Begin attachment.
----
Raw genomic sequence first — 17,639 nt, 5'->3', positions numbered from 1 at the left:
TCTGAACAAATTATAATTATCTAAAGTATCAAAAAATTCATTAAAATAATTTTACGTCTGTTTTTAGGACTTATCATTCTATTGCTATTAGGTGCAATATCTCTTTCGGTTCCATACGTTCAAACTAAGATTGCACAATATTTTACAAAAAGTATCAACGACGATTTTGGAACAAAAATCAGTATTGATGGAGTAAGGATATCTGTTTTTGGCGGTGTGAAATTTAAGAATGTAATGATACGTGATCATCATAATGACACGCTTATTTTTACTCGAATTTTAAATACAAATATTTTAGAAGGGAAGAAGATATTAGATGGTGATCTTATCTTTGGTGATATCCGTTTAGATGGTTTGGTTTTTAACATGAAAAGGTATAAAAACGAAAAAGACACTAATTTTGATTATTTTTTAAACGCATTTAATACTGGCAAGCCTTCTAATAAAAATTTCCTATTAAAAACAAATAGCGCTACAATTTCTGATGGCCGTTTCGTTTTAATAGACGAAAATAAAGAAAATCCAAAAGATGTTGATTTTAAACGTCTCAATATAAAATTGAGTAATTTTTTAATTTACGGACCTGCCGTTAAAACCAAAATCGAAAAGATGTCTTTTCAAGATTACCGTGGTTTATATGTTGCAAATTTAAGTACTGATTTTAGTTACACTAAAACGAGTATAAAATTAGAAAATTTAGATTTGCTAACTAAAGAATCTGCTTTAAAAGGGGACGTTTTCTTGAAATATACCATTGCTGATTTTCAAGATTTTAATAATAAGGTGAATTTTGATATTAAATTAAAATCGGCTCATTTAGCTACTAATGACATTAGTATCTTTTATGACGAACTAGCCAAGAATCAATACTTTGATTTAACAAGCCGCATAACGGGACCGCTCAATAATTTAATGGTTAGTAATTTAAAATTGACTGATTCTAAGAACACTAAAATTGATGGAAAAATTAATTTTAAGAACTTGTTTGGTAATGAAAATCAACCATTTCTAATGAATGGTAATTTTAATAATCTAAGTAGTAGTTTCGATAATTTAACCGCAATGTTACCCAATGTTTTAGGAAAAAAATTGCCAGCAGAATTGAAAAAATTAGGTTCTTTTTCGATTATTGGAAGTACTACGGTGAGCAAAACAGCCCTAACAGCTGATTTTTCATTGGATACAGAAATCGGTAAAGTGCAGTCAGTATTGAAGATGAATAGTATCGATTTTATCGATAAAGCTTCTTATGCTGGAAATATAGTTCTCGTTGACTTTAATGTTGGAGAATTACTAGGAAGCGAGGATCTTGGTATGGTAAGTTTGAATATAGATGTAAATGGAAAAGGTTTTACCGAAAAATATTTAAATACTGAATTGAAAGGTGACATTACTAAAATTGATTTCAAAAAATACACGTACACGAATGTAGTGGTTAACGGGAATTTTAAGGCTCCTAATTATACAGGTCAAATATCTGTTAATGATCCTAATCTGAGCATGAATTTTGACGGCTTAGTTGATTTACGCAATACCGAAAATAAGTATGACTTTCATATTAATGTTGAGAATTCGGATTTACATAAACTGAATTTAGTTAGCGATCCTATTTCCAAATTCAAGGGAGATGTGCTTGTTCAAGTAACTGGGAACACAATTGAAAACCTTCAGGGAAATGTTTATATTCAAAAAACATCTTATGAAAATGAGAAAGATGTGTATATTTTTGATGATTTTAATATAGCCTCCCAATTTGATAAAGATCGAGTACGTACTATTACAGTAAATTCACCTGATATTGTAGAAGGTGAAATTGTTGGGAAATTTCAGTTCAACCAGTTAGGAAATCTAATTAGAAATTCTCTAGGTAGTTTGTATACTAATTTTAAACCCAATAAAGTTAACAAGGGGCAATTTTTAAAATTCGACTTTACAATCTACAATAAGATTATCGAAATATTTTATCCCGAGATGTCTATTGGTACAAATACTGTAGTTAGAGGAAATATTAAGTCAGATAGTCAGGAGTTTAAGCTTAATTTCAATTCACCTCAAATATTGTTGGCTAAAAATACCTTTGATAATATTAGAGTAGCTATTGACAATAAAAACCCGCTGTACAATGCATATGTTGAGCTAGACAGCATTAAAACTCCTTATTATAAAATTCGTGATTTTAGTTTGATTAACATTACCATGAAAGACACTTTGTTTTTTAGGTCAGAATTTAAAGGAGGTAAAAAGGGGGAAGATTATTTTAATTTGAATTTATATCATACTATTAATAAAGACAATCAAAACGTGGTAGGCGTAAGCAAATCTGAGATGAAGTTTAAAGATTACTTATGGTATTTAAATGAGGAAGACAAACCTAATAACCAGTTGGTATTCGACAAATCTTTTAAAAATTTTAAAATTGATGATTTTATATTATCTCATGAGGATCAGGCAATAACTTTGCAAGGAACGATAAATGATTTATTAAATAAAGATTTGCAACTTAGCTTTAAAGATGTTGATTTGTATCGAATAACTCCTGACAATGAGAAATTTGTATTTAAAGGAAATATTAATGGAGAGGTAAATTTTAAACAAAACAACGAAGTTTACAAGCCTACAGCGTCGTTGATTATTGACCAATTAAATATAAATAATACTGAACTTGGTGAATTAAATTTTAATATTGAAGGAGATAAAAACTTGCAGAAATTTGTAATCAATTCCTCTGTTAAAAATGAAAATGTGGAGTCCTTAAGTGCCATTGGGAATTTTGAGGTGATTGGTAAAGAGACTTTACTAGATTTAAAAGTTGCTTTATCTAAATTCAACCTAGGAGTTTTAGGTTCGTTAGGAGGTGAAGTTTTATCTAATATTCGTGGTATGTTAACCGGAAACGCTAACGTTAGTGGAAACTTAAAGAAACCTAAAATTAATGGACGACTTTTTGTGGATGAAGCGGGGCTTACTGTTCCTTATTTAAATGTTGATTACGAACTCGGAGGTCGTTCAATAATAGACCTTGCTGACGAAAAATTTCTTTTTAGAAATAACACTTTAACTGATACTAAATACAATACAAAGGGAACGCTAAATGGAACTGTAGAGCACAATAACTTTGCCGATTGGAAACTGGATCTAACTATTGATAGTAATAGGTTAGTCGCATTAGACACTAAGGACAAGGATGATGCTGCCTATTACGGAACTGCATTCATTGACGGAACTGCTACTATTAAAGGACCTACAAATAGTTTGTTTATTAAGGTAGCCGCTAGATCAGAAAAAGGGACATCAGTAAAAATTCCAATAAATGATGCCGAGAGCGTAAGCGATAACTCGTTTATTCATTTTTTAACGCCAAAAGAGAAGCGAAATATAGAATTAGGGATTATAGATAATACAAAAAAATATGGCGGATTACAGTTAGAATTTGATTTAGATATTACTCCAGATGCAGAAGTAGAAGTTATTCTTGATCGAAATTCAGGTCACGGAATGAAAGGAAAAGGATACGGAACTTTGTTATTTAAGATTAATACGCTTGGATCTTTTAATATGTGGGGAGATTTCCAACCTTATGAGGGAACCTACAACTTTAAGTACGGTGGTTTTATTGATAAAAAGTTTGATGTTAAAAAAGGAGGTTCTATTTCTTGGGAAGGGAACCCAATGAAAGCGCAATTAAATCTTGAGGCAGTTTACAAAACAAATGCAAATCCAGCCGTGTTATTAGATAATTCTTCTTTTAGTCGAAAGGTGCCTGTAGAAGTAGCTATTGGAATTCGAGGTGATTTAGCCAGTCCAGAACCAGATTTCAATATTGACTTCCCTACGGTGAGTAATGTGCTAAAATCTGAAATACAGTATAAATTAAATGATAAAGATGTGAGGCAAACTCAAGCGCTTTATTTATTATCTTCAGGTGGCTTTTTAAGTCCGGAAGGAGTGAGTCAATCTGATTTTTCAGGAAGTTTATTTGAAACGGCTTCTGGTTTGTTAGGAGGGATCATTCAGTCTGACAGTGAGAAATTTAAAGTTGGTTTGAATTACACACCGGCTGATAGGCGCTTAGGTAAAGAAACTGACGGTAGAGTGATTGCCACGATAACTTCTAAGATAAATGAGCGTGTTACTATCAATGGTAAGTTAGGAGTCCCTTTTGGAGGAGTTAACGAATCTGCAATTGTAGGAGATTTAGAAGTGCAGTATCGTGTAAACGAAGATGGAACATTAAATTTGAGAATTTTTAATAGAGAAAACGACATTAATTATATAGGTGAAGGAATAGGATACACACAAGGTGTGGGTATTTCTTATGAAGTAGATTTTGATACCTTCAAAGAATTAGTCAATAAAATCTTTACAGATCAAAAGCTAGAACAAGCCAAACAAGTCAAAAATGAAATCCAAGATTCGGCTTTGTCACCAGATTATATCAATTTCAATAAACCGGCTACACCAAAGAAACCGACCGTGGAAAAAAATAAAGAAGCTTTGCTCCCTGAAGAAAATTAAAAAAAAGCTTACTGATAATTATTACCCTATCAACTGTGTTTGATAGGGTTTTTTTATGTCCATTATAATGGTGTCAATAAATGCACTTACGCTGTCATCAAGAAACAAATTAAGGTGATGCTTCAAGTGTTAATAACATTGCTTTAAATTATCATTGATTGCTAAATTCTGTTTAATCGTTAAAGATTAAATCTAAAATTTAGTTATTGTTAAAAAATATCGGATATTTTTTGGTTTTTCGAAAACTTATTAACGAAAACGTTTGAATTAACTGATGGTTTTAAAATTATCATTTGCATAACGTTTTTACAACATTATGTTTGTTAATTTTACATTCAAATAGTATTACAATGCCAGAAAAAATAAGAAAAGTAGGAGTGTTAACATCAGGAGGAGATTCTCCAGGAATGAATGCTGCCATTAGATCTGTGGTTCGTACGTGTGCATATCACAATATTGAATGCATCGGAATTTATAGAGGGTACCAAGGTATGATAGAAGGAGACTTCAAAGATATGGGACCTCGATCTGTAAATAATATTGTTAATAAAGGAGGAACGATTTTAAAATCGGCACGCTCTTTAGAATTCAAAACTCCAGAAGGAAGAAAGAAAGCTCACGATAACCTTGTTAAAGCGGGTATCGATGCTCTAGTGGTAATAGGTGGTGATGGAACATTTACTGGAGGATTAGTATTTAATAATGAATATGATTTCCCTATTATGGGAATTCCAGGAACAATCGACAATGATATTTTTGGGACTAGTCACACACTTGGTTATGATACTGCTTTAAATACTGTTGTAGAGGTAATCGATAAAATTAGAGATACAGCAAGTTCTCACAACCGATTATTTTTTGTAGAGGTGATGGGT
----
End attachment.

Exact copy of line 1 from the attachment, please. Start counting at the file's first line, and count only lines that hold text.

Raw genomic sequence first — 17,639 nt, 5'->3', positions numbered from 1 at the left: